Schedule 1 of the Electrical Safety Regulations details a number of exceptions where landlords may not need to provide an Electrical Safety certificate.
- Social housing
- Long leases of 7 years or more
- Student halls of residence
- Hostels and refuges
- Care homes
- Hospitals, hospices, and other accommodations associated with providing healthcare
What about Houses in Multiple Occupation (HMOs)?
Some landlords manage houses in multiple occupation (HMO). These are properties that are rented out by at least 3 people who are not from the same household but share communal facilities like a kitchen or bathroom. As of July 2020, the previous Management of Houses in Multiple Occupation Regulations of 2006 have been repealed. This means that HMOs are now covered by the new Electrical Safety Regulations.
What about new build properties and new electrical fittings?
New buildings and their electrical fittings are slightly different. New installations will require an Electrical Installation Certificate (EIC). They will remain compliant for their first 5 years. After this, however, you will need to obtain an EICR.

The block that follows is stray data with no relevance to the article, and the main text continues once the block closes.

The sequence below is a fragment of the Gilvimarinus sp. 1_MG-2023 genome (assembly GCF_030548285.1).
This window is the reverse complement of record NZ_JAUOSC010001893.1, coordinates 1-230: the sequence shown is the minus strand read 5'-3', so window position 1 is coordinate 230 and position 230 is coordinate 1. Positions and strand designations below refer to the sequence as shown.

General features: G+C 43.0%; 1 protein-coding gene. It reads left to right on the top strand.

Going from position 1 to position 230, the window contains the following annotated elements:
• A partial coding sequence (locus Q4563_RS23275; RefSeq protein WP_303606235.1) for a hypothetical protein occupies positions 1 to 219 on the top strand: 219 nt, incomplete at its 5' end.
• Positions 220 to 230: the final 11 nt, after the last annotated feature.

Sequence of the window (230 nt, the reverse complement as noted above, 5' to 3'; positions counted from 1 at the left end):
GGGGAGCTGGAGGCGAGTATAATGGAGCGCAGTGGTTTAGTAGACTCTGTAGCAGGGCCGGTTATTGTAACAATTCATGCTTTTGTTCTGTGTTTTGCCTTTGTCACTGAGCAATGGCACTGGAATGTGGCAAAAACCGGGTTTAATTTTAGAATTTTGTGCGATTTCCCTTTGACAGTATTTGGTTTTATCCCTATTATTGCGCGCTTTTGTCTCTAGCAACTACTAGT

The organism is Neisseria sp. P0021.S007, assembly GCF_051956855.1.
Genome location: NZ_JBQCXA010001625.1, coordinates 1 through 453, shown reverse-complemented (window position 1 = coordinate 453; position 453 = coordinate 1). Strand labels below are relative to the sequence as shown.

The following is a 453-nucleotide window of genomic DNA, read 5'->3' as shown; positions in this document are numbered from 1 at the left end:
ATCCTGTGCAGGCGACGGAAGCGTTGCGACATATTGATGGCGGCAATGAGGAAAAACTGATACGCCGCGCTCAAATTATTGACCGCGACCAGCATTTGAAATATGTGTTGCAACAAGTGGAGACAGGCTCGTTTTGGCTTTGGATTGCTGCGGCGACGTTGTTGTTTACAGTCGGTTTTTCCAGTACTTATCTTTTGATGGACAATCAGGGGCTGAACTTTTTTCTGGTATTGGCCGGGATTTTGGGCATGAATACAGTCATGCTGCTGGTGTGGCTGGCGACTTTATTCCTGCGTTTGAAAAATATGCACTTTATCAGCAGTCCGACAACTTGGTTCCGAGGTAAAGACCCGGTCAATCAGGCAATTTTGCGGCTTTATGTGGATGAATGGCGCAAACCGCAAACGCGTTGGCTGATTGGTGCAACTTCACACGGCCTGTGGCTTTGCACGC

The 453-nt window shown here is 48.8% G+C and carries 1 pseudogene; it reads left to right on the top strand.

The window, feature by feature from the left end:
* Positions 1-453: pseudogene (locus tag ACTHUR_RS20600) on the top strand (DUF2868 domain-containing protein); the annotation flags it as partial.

Can I sell my house without an Electrical Safety Certificate?
Yes. You can still still your property without an Electrical Safety certificate. However, safety-conscious buyers may be more reticent to buy if you don’t already have one. Obtaining an Electrical Safety Certificate might make your property more appealing to buyers, demonstrating that they won’t have electrical safety issues to resolve when they purchase the property.
How about if I’m a homeowner? Do I need an Electrical Safety Certificate?
Do you need an Electrical Safety Certificate? No. Should you get one? We’d certainly advise it. First of all, an EICR can highlight potential electrical safety issues in your home that you may not have been aware of. Issues that you may want to rectify as soon as possible, especially if you share your home with young children. What’s more, an Electrical Safety certificate may make your property more appealing to buyers if you should decide to sell it in the future. While you have no legal requirement to obtain it, it can demonstrate that you care about making the property a safe place, and have invested in maintaining its electrical infrastructure.